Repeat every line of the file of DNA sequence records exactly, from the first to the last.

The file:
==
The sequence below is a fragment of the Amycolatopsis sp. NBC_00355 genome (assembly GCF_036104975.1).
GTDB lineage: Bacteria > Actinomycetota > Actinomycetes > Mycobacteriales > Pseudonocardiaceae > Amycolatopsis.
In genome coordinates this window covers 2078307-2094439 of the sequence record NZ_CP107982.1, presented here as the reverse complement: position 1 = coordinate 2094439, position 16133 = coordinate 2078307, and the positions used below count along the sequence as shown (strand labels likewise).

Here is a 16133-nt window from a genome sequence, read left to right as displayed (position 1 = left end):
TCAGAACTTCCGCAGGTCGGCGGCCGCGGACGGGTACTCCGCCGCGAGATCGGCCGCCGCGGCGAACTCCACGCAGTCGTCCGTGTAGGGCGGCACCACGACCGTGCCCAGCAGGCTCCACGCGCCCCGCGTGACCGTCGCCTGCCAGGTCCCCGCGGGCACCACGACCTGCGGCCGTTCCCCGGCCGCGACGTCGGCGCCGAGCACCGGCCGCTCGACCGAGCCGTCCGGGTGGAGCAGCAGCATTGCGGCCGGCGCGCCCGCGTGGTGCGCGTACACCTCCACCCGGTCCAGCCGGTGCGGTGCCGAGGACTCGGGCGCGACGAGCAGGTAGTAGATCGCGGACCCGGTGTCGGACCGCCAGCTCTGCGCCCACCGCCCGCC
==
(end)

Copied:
The sequence below is a fragment of the Amycolatopsis sp. NBC_00355 genome (assembly GCF_036104975.1).
GTDB lineage: Bacteria > Actinomycetota > Actinomycetes > Mycobacteriales > Pseudonocardiaceae > Amycolatopsis.
In genome coordinates this window covers 2078307-2094439 of the sequence record NZ_CP107982.1, presented here as the reverse complement: position 1 = coordinate 2094439, position 16133 = coordinate 2078307, and the positions used below count along the sequence as shown (strand labels likewise).

Here is a 16133-nt window from a genome sequence, read left to right as displayed (position 1 = left end):
TCAGAACTTCCGCAGGTCGGCGGCCGCGGACGGGTACTCCGCCGCGAGATCGGCCGCCGCGGCGAACTCCACGCAGTCGTCCGTGTAGGGCGGCACCACGACCGTGCCCAGCAGGCTCCACGCGCCCCGCGTGACCGTCGCCTGCCAGGTCCCCGCGGGCACCACGACCTGCGGCCGTTCCCCGGCCGCGACGTCGGCGCCGAGCACCGGCCGCTCGACCGAGCCGTCCGGGTGGAGCAGCAGCATTGCGGCCGGCGCGCCCGCGTGGTGCGCGTACACCTCCACCCGGTCCAGCCGGTGCGGTGCCGAGGACTCGGGCGCGACGAGCAGGTAGTAGATCGCGGACCCGGTGTCGGACCGCCAGCTCTGCGCCCACCGCCCGCC